Volunteering: A word packed with possibility
Why volunteer? A better question to ask yourself is why not volunteer? Participating in volunteer work provides great benefits for everyone involved, and is likely to improve your future prospects as well as your current circumstances.
Think about that cause you are passionate about – rescuing abused animals, preserving the environment, creating a safe place for the homeless. Whatever it may be; this is your chance to make a difference.
Volunteering isn’t about finding a dull bit of unpaid work to help you get that job you actually want, it’s about using your time to do something you love. Your perspective is key: if you see it as this, any other doors it opens up will simply be an added bonus. Volunteer work isn’t guaranteed to find you a job, but it will definitely make a difference to your CV and ultimately it will enable you to spend your time doing something you believe in. Doing something you love will undoubtedly improve your current circumstances.
We all know being unemployed can be emotionally draining, often leaving you doubting your skills or simply feeling restless and rearing to get out of the house. Purpose, passion and perseverance are three vital ingredients that make the difference between living and surviving. Why not invest your time into volunteering and boost your confidence and motivation?
Time is one of the greatest gifts you can give to anyone. Think about the moments that you value the most, if you took a photo of each of those moments, they will most likely to consist of a collection of your family and friends. Time is precious and it says a lot about character. Employers and recruiters, like us, are ordinary people and they know the importance of time.That’s why volunteer work is valued so highly when it comes to getting a job. It’s a chance to show managers you’re willing to spend time and effort investing into their company or cause.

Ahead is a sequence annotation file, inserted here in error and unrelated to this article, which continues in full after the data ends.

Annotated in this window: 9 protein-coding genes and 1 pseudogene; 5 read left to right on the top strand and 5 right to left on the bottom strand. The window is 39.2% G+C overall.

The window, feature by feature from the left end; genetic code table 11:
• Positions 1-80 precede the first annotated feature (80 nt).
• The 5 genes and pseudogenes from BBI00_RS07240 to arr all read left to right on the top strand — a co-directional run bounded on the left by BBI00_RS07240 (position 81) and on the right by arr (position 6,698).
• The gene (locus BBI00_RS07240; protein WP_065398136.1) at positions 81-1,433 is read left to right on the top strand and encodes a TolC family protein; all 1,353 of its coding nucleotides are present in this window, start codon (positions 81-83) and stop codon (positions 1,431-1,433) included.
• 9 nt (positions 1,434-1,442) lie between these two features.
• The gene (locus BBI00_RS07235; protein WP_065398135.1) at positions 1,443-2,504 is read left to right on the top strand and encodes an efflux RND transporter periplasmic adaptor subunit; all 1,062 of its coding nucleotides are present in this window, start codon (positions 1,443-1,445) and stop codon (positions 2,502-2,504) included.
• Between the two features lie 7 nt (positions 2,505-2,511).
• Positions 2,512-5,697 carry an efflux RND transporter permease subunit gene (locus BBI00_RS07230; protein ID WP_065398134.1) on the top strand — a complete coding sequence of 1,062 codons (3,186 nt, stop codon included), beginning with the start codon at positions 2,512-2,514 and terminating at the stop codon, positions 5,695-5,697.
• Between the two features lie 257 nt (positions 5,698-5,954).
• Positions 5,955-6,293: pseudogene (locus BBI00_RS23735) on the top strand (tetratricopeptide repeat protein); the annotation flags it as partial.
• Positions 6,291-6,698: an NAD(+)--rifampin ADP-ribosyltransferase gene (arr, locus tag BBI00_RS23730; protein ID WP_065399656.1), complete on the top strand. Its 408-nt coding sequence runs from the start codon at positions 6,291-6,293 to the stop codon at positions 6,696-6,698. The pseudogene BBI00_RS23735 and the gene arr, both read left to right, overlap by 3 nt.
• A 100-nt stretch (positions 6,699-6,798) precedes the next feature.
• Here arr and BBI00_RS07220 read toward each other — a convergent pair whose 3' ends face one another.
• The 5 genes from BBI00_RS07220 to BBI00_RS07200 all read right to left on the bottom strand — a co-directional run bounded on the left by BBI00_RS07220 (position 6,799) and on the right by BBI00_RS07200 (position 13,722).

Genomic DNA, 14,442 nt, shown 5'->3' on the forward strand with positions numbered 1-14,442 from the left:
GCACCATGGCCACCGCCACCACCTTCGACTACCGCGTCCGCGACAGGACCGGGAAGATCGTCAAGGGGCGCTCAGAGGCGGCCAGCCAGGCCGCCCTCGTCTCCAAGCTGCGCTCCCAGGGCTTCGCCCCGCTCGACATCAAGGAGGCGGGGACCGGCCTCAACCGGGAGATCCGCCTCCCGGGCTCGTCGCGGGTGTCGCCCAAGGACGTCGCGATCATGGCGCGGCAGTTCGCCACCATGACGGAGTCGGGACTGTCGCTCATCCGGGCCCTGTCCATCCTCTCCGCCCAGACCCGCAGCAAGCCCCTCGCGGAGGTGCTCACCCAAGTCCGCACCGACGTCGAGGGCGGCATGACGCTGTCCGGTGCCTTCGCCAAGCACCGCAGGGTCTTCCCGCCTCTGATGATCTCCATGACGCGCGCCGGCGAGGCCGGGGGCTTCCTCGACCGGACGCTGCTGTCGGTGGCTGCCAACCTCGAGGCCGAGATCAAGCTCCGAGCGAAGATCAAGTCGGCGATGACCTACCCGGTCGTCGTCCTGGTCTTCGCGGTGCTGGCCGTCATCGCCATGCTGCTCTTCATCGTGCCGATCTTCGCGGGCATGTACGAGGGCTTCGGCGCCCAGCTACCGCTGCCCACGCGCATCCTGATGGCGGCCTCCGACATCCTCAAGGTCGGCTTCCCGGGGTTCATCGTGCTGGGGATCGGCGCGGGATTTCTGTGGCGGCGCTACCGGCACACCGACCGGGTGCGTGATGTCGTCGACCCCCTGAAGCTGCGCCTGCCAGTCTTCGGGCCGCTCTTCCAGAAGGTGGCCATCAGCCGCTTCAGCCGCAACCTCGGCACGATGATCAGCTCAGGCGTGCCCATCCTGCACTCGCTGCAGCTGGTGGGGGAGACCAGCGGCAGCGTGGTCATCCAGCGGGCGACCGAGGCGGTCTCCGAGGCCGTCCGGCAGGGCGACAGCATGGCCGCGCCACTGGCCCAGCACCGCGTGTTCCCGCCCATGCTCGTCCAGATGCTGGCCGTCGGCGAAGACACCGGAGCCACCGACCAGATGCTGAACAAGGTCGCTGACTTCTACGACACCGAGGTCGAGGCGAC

If you don’t think you have what it takes, use your period of unemployment as a chance to gain further abilities. Ask to be given responsibilities and tasks that will help you learn new skills or sharpen the ones you already have. Be confident and develop as many contacts as you can – ask them to direct you to any future jobs or internships that might be arising.
Volunteering might seem quite a daunting process. Maybe you’re not sure where to begin looking for placements or you’re struggling to build up the confidence to do it? If you’re feeling overwhelmed, don’t worry, there are hundreds of others who feel exactly the same.
CAP Job Clubs are here to help. We will teach you vital skills whether it’s building confidence or communicating with employers. Meeting in small groups, CAP Job Clubs will support and encourage you as your search for employment begins. For more information check out capjobclubs.org or to book your place call 0800 328 0006.
Written by Kimberley Taylor